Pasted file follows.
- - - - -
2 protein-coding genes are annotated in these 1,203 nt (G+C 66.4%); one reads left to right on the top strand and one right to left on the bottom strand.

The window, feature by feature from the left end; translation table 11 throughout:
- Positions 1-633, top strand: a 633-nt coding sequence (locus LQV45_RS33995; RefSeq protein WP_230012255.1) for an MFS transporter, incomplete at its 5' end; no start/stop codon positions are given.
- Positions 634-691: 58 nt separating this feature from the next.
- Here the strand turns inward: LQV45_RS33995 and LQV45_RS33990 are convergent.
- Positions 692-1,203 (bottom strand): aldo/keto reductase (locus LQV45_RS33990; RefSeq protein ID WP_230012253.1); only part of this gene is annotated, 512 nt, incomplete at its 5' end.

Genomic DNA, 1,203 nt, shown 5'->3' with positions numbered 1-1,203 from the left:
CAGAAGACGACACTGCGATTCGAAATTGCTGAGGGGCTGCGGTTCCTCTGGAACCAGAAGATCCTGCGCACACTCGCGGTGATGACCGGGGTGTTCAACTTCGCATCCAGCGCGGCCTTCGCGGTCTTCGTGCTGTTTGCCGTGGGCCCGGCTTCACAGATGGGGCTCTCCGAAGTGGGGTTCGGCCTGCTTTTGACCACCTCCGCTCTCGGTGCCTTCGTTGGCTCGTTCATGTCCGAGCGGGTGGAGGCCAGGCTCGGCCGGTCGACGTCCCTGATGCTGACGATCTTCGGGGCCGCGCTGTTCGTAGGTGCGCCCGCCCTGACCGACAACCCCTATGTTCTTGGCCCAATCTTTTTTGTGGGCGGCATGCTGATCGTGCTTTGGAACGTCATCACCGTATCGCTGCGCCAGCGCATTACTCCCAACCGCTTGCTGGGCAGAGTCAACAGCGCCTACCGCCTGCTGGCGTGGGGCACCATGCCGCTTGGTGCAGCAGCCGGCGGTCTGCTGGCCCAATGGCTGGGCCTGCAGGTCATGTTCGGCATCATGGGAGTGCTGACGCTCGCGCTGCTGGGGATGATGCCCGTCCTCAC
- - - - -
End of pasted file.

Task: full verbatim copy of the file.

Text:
2 protein-coding genes are annotated in these 1,203 nt (G+C 66.4%); one reads left to right on the top strand and one right to left on the bottom strand.

The window, feature by feature from the left end; translation table 11 throughout:
- Positions 1-633, top strand: a 633-nt coding sequence (locus LQV45_RS33995; RefSeq protein WP_230012255.1) for an MFS transporter, incomplete at its 5' end; no start/stop codon positions are given.
- Positions 634-691: 58 nt separating this feature from the next.
- Here the strand turns inward: LQV45_RS33995 and LQV45_RS33990 are convergent.
- Positions 692-1,203 (bottom strand): aldo/keto reductase (locus LQV45_RS33990; RefSeq protein ID WP_230012253.1); only part of this gene is annotated, 512 nt, incomplete at its 5' end.

Genomic DNA, 1,203 nt, shown 5'->3' with positions numbered 1-1,203 from the left:
CAGAAGACGACACTGCGATTCGAAATTGCTGAGGGGCTGCGGTTCCTCTGGAACCAGAAGATCCTGCGCACACTCGCGGTGATGACCGGGGTGTTCAACTTCGCATCCAGCGCGGCCTTCGCGGTCTTCGTGCTGTTTGCCGTGGGCCCGGCTTCACAGATGGGGCTCTCCGAAGTGGGGTTCGGCCTGCTTTTGACCACCTCCGCTCTCGGTGCCTTCGTTGGCTCGTTCATGTCCGAGCGGGTGGAGGCCAGGCTCGGCCGGTCGACGTCCCTGATGCTGACGATCTTCGGGGCCGCGCTGTTCGTAGGTGCGCCCGCCCTGACCGACAACCCCTATGTTCTTGGCCCAATCTTTTTTGTGGGCGGCATGCTGATCGTGCTTTGGAACGTCATCACCGTATCGCTGCGCCAGCGCATTACTCCCAACCGCTTGCTGGGCAGAGTCAACAGCGCCTACCGCCTGCTGGCGTGGGGCACCATGCCGCTTGGTGCAGCAGCCGGCGGTCTGCTGGCCCAATGGCTGGGCCTGCAGGTCATGTTCGGCATCATGGGAGTGCTGACGCTCGCGCTGCTGGGGATGATGCCCGTCCTCAC